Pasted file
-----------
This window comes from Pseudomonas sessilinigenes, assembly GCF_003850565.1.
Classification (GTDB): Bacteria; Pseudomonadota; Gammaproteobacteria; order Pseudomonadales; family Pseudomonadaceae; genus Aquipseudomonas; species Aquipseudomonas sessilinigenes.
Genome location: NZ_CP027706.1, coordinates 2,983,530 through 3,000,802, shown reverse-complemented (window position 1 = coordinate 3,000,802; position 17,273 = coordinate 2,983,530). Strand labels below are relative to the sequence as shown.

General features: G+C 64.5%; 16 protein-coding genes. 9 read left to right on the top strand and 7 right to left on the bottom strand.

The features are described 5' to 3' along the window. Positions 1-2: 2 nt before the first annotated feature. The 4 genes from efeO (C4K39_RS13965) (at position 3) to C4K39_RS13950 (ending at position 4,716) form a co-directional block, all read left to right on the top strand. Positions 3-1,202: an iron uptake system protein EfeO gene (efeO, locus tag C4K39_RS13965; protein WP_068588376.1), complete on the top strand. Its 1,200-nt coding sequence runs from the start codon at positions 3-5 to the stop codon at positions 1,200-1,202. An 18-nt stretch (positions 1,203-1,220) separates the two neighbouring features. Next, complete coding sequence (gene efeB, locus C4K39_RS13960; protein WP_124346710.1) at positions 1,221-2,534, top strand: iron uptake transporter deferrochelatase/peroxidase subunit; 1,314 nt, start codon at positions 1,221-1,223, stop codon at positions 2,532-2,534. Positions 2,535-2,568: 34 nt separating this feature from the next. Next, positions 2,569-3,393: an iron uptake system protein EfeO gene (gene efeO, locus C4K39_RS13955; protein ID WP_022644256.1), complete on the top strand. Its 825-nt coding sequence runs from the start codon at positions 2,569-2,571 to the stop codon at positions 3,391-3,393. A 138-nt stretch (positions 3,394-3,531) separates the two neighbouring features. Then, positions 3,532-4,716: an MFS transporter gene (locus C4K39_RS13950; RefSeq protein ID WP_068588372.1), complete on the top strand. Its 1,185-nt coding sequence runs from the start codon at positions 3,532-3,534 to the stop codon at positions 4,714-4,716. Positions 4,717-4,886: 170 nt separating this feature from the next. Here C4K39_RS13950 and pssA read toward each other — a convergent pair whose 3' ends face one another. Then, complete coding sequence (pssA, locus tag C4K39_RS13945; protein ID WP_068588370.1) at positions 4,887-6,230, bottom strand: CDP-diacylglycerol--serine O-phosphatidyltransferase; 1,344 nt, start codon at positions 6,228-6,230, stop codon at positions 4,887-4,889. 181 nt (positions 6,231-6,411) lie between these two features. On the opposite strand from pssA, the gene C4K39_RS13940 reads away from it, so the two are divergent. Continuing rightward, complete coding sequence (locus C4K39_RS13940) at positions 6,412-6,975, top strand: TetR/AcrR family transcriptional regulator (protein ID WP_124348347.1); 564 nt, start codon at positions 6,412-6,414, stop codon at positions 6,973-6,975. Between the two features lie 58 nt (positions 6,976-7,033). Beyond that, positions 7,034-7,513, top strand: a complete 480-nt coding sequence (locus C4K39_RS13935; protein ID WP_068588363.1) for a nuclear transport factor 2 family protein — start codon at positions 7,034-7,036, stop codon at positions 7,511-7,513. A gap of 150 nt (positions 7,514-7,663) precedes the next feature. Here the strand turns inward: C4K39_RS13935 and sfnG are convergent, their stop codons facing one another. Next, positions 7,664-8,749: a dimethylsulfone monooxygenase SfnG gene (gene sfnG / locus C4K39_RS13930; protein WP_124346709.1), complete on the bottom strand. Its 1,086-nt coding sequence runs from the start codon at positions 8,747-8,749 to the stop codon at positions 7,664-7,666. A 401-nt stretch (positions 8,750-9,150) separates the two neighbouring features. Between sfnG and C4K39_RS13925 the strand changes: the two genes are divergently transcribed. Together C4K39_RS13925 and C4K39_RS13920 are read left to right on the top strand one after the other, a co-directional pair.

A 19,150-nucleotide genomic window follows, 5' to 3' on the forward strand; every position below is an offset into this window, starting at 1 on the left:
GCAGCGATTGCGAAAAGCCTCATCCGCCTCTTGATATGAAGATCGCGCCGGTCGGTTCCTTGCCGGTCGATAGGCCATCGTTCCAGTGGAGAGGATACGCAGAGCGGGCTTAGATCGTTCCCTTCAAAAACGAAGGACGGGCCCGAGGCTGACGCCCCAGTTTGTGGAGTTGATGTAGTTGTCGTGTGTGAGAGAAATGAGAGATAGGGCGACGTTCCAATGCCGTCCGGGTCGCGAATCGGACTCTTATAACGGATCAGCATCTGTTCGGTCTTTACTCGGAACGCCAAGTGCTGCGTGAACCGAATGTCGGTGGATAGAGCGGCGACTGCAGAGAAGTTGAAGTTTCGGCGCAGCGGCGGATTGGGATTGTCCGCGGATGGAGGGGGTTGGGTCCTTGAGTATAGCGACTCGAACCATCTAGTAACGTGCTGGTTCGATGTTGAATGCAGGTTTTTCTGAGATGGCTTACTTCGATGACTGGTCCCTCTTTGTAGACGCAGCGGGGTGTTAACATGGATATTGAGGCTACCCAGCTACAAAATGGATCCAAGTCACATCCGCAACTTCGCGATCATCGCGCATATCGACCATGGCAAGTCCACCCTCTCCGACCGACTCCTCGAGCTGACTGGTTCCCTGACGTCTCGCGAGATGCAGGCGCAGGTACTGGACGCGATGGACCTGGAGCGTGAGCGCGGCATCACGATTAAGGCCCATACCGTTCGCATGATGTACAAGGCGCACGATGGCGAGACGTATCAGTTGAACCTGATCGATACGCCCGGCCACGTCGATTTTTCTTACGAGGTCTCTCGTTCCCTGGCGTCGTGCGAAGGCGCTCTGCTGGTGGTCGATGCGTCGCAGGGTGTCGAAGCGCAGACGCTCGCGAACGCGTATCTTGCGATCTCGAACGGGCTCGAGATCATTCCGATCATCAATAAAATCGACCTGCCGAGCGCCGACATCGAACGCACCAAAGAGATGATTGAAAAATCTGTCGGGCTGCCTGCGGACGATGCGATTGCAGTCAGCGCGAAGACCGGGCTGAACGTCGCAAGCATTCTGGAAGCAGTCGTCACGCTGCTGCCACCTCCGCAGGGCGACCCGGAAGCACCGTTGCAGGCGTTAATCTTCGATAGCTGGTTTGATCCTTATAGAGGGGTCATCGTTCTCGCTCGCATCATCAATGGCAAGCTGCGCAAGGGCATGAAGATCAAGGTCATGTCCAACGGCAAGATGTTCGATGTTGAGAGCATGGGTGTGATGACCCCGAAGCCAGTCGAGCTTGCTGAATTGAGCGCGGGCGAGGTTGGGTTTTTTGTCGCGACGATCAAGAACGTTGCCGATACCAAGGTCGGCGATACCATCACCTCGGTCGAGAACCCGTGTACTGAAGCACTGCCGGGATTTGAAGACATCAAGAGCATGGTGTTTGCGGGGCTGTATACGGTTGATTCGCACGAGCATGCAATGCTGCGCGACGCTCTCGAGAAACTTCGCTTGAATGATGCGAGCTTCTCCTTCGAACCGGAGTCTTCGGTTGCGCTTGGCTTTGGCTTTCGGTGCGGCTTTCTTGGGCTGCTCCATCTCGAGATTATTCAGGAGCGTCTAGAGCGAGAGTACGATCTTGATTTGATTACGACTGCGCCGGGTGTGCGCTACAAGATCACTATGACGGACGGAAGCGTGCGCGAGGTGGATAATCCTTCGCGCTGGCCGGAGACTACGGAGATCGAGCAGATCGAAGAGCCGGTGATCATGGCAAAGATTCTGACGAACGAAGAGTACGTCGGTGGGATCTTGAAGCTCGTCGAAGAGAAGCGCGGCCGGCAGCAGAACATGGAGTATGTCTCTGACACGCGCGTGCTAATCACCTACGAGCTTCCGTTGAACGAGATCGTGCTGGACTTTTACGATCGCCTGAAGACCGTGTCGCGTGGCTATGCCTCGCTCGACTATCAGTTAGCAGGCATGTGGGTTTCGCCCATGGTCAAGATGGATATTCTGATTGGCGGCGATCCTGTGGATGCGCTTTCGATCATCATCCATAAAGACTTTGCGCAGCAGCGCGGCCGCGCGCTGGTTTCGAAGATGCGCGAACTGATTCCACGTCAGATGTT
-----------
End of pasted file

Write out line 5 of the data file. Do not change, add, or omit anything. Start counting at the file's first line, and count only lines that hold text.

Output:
The features are described 5' to 3' along the window. Positions 1-2: 2 nt before the first annotated feature. The 4 genes from efeO (C4K39_RS13965) (at position 3) to C4K39_RS13950 (ending at position 4,716) form a co-directional block, all read left to right on the top strand. Positions 3-1,202: an iron uptake system protein EfeO gene (efeO, locus tag C4K39_RS13965; protein WP_068588376.1), complete on the top strand. Its 1,200-nt coding sequence runs from the start codon at positions 3-5 to the stop codon at positions 1,200-1,202. An 18-nt stretch (positions 1,203-1,220) separates the two neighbouring features. Next, complete coding sequence (gene efeB, locus C4K39_RS13960; protein WP_124346710.1) at positions 1,221-2,534, top strand: iron uptake transporter deferrochelatase/peroxidase subunit; 1,314 nt, start codon at positions 1,221-1,223, stop codon at positions 2,532-2,534. Positions 2,535-2,568: 34 nt separating this feature from the next. Next, positions 2,569-3,393: an iron uptake system protein EfeO gene (gene efeO, locus C4K39_RS13955; protein ID WP_022644256.1), complete on the top strand. Its 825-nt coding sequence runs from the start codon at positions 2,569-2,571 to the stop codon at positions 3,391-3,393. A 138-nt stretch (positions 3,394-3,531) separates the two neighbouring features. Then, positions 3,532-4,716: an MFS transporter gene (locus C4K39_RS13950; RefSeq protein ID WP_068588372.1), complete on the top strand. Its 1,185-nt coding sequence runs from the start codon at positions 3,532-3,534 to the stop codon at positions 4,714-4,716. Positions 4,717-4,886: 170 nt separating this feature from the next. Here C4K39_RS13950 and pssA read toward each other — a convergent pair whose 3' ends face one another. Then, complete coding sequence (pssA, locus tag C4K39_RS13945; protein ID WP_068588370.1) at positions 4,887-6,230, bottom strand: CDP-diacylglycerol--serine O-phosphatidyltransferase; 1,344 nt, start codon at positions 6,228-6,230, stop codon at positions 4,887-4,889. 181 nt (positions 6,231-6,411) lie between these two features. On the opposite strand from pssA, the gene C4K39_RS13940 reads away from it, so the two are divergent. Continuing rightward, complete coding sequence (locus C4K39_RS13940) at positions 6,412-6,975, top strand: TetR/AcrR family transcriptional regulator (protein ID WP_124348347.1); 564 nt, start codon at positions 6,412-6,414, stop codon at positions 6,973-6,975. Between the two features lie 58 nt (positions 6,976-7,033). Beyond that, positions 7,034-7,513, top strand: a complete 480-nt coding sequence (locus C4K39_RS13935; protein ID WP_068588363.1) for a nuclear transport factor 2 family protein — start codon at positions 7,034-7,036, stop codon at positions 7,511-7,513. A gap of 150 nt (positions 7,514-7,663) precedes the next feature. Here the strand turns inward: C4K39_RS13935 and sfnG are convergent, their stop codons facing one another. Next, positions 7,664-8,749: a dimethylsulfone monooxygenase SfnG gene (gene sfnG / locus C4K39_RS13930; protein WP_124346709.1), complete on the bottom strand. Its 1,086-nt coding sequence runs from the start codon at positions 8,747-8,749 to the stop codon at positions 7,664-7,666. A 401-nt stretch (positions 8,750-9,150) separates the two neighbouring features. Between sfnG and C4K39_RS13925 the strand changes: the two genes are divergently transcribed. Together C4K39_RS13925 and C4K39_RS13920 are read left to right on the top strand one after the other, a co-directional pair.